Figure[Black to move]

White’s knight has forked your queen and f8 rook. What to do? Don’t be quick to think defensively; calmly consider your own offensive options. Start by observing the action on White’s back rank: his king is stuck there, almost enabling Black to mate with RxR—but White’s queen guards his rook on f1. This makes the queen vulnerable; its ability to fend off an attack against itself is limited. So Black looks for a way to attack it. Better still, he looks for a way to attack it and attack something else at the same time. Noticing that White’s knight on e6 is loose, Black plays Qd7, a fork of White’s queen and knight. Ordinarily a queen makes a poor target for a queen fork, but this is one of those cases where if the attacked queen strikes back, mate results. (We saw a bunch of these positions in our studies of double attacks by the queen.)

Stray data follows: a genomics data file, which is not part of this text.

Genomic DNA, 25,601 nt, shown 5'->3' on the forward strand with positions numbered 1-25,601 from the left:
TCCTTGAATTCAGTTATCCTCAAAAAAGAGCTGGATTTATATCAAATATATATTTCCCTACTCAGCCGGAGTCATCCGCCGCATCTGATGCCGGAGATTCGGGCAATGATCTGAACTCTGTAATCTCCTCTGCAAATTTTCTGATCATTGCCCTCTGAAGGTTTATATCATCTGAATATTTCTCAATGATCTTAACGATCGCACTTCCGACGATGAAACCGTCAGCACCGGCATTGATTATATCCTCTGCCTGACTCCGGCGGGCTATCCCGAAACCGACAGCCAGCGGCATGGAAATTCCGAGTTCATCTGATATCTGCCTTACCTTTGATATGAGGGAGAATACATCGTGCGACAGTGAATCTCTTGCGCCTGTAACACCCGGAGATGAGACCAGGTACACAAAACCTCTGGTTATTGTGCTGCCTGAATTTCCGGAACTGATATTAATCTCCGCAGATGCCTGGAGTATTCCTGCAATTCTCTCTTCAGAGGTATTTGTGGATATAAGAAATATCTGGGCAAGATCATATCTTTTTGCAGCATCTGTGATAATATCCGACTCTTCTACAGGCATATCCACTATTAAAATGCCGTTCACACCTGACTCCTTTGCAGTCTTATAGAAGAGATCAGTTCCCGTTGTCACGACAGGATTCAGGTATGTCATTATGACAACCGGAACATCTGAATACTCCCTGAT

White’s preference would be to move the queen to a square where it is safe and can guard the knight and the mating square f1, so he plays Qc4. It's important to ask whether such a substitute square exists, and to see this one—but then important also to notice that by guarding those two points the queen is left overworked. Black therefore goes ahead with RxR+, requiring the reply QxR; and now Black has QxN, winning a piece.

As you might expect when you start with an attack of this sort, there are other ways the position can play out, too, and you want to see them. After Black’s initial Qd7, White can play RxR; and then, after Black plays QxQ, White has NxRf8 (winning the exchange after Black recaptures with BxNf8). This way Black ends up winning a queen and a knight for two rooks.